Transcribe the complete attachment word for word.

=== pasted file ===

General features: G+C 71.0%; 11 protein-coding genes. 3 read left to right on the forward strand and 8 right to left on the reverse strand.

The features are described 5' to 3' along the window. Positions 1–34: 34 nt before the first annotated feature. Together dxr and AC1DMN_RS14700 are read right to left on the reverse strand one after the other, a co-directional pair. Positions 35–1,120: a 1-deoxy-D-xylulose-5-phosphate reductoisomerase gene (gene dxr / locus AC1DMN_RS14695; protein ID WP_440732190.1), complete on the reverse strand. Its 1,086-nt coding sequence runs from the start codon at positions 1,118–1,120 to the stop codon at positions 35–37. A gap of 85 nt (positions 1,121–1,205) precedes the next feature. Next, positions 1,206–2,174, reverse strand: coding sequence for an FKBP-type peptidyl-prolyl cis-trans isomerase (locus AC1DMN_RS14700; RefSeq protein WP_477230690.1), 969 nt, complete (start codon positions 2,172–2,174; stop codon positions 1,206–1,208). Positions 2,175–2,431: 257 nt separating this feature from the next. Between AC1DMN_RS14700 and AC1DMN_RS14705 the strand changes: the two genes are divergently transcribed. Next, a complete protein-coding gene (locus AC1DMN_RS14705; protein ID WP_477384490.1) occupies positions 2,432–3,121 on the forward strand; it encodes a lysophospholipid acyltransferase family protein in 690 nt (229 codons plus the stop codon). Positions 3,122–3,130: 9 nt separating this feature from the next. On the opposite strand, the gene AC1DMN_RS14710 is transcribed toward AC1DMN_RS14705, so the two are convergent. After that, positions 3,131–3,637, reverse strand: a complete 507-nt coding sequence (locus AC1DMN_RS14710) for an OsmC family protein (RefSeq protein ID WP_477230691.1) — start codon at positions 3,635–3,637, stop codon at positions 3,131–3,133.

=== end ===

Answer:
General features: G+C 71.0%; 11 protein-coding genes. 3 read left to right on the forward strand and 8 right to left on the reverse strand.

The features are described 5' to 3' along the window. Positions 1–34: 34 nt before the first annotated feature. Together dxr and AC1DMN_RS14700 are read right to left on the reverse strand one after the other, a co-directional pair. Positions 35–1,120: a 1-deoxy-D-xylulose-5-phosphate reductoisomerase gene (gene dxr / locus AC1DMN_RS14695; protein ID WP_440732190.1), complete on the reverse strand. Its 1,086-nt coding sequence runs from the start codon at positions 1,118–1,120 to the stop codon at positions 35–37. A gap of 85 nt (positions 1,121–1,205) precedes the next feature. Next, positions 1,206–2,174, reverse strand: coding sequence for an FKBP-type peptidyl-prolyl cis-trans isomerase (locus AC1DMN_RS14700; RefSeq protein WP_477230690.1), 969 nt, complete (start codon positions 2,172–2,174; stop codon positions 1,206–1,208). Positions 2,175–2,431: 257 nt separating this feature from the next. Between AC1DMN_RS14700 and AC1DMN_RS14705 the strand changes: the two genes are divergently transcribed. Next, a complete protein-coding gene (locus AC1DMN_RS14705; protein ID WP_477384490.1) occupies positions 2,432–3,121 on the forward strand; it encodes a lysophospholipid acyltransferase family protein in 690 nt (229 codons plus the stop codon). Positions 3,122–3,130: 9 nt separating this feature from the next. On the opposite strand, the gene AC1DMN_RS14710 is transcribed toward AC1DMN_RS14705, so the two are convergent. After that, positions 3,131–3,637, reverse strand: a complete 507-nt coding sequence (locus AC1DMN_RS14710) for an OsmC family protein (RefSeq protein ID WP_477230691.1) — start codon at positions 3,635–3,637, stop codon at positions 3,131–3,133.